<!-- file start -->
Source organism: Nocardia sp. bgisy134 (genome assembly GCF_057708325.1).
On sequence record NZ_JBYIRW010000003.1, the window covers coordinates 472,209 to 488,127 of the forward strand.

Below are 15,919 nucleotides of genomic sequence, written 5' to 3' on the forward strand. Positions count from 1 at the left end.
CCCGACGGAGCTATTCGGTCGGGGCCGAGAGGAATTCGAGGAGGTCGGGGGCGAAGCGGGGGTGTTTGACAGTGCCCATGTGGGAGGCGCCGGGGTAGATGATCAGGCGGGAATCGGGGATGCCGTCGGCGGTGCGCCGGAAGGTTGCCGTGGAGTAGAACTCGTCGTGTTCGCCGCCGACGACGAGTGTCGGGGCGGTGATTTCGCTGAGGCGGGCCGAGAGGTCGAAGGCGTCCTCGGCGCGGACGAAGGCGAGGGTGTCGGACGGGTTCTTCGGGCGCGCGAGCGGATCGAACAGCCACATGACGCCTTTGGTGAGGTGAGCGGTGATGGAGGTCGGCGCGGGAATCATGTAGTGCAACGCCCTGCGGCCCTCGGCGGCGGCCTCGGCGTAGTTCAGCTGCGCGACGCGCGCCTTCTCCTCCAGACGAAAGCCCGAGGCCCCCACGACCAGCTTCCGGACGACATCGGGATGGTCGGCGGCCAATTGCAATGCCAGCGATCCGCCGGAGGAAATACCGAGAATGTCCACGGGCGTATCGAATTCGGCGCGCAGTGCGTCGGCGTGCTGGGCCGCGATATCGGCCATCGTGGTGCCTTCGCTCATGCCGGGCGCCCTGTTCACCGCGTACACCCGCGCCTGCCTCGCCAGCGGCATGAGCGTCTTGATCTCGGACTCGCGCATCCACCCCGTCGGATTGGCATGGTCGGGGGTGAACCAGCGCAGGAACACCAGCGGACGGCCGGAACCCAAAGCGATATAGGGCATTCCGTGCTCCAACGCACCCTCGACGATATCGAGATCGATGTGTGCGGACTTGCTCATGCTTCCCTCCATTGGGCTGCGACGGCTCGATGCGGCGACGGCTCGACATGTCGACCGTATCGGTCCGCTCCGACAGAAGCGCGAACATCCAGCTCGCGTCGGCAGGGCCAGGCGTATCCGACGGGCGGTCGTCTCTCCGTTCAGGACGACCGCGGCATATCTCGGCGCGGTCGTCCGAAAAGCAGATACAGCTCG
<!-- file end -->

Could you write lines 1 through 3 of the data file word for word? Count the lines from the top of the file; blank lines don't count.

Source organism: Nocardia sp. bgisy134 (genome assembly GCF_057708325.1).
On sequence record NZ_JBYIRW010000003.1, the window covers coordinates 472,209 to 488,127 of the forward strand.

Below are 15,919 nucleotides of genomic sequence, written 5' to 3' on the forward strand. Positions count from 1 at the left end.